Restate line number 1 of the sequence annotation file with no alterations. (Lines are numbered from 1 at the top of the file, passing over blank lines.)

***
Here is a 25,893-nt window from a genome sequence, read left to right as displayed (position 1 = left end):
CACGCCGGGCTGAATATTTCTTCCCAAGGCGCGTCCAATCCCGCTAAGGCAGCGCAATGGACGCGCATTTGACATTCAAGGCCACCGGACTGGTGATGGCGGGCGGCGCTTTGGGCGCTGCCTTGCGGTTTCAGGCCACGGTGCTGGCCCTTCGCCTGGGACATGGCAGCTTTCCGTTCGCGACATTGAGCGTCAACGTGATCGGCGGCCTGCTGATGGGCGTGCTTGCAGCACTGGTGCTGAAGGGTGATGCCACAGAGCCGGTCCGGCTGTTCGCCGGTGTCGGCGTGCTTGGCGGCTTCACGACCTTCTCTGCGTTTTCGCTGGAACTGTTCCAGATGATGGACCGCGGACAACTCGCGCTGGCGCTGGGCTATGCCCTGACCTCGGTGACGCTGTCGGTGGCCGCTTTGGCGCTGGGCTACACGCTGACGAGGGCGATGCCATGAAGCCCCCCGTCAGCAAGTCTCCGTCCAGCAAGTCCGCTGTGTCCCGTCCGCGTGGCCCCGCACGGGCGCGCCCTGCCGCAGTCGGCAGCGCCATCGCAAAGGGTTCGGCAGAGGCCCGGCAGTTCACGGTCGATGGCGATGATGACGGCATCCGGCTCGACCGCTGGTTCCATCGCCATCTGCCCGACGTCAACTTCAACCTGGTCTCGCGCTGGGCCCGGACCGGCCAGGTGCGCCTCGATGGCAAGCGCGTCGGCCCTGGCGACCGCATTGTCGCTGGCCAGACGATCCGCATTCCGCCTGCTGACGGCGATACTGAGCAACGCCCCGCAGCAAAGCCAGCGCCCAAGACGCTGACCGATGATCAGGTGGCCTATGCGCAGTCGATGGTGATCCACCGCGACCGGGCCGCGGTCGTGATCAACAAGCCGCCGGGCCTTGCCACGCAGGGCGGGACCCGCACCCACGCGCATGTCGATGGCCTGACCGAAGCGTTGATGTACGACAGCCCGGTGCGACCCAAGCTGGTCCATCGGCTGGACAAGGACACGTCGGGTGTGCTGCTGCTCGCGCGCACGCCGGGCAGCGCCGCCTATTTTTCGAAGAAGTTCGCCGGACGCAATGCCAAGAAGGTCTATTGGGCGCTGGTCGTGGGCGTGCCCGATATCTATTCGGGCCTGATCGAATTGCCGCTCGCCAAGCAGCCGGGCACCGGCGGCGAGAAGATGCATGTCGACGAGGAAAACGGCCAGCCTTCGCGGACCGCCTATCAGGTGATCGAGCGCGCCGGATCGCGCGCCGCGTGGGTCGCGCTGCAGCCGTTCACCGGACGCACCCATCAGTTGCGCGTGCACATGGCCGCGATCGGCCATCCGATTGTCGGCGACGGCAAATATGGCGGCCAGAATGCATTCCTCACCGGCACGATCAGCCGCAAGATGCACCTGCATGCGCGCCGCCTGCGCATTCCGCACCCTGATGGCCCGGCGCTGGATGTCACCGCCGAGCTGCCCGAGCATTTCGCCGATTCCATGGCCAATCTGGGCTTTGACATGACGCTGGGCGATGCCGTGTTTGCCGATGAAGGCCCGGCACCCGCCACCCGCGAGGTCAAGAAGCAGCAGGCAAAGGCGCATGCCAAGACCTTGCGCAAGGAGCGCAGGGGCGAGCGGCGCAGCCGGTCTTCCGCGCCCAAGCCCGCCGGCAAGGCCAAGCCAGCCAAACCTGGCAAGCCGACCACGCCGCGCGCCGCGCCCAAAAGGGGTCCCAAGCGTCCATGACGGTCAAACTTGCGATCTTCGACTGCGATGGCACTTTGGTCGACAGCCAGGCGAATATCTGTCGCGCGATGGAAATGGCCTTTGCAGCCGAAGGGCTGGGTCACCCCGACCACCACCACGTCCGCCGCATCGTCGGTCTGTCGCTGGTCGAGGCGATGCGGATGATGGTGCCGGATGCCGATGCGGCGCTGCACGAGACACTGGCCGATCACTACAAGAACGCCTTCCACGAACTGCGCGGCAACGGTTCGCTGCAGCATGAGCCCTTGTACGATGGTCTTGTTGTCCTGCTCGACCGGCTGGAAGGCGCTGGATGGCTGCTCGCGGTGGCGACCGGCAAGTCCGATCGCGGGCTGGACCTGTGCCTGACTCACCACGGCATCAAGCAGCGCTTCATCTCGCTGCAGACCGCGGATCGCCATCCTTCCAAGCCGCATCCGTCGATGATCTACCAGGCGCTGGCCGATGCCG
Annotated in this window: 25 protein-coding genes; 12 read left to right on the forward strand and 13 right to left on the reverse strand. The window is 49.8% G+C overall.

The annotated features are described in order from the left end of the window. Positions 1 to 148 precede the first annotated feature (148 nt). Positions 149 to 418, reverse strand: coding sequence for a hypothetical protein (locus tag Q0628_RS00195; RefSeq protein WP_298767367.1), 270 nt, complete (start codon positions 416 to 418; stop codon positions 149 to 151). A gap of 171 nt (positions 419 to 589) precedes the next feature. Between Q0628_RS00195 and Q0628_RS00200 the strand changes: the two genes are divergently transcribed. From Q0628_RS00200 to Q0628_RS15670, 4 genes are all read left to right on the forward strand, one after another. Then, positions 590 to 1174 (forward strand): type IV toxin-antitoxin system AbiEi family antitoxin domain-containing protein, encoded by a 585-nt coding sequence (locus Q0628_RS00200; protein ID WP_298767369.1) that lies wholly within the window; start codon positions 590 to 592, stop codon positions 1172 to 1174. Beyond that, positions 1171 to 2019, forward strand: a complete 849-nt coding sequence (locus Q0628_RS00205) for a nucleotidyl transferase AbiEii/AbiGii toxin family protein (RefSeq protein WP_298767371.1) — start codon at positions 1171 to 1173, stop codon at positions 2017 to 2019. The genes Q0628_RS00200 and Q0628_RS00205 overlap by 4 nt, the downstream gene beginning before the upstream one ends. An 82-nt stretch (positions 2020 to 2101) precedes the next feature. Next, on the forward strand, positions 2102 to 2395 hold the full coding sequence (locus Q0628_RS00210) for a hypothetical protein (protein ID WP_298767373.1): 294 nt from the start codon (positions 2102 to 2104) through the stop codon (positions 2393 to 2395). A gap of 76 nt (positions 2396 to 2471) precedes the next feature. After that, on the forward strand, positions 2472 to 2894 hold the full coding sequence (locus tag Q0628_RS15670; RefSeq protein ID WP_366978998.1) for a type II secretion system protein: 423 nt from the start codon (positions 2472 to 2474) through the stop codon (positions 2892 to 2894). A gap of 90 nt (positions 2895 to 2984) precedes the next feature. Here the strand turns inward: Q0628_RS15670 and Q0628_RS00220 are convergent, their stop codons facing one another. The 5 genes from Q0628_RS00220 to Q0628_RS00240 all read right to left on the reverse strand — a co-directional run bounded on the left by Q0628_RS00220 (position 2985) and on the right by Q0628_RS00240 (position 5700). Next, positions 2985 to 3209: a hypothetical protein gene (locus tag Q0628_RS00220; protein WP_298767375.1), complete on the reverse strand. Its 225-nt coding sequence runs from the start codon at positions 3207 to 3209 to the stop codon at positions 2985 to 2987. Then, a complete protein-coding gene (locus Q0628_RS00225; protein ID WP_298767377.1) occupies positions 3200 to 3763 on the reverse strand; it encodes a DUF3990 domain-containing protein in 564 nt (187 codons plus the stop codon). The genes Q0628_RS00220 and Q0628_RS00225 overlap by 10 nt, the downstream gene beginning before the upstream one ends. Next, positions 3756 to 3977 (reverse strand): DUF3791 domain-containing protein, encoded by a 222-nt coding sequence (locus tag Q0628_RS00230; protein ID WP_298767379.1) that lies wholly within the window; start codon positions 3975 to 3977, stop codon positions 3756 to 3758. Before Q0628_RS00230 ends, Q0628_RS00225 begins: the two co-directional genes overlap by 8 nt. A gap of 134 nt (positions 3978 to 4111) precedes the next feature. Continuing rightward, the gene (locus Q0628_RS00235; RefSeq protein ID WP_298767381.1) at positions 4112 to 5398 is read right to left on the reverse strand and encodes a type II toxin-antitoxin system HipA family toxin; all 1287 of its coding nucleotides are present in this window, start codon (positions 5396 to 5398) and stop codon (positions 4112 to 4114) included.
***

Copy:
Here is a 25,893-nt window from a genome sequence, read left to right as displayed (position 1 = left end):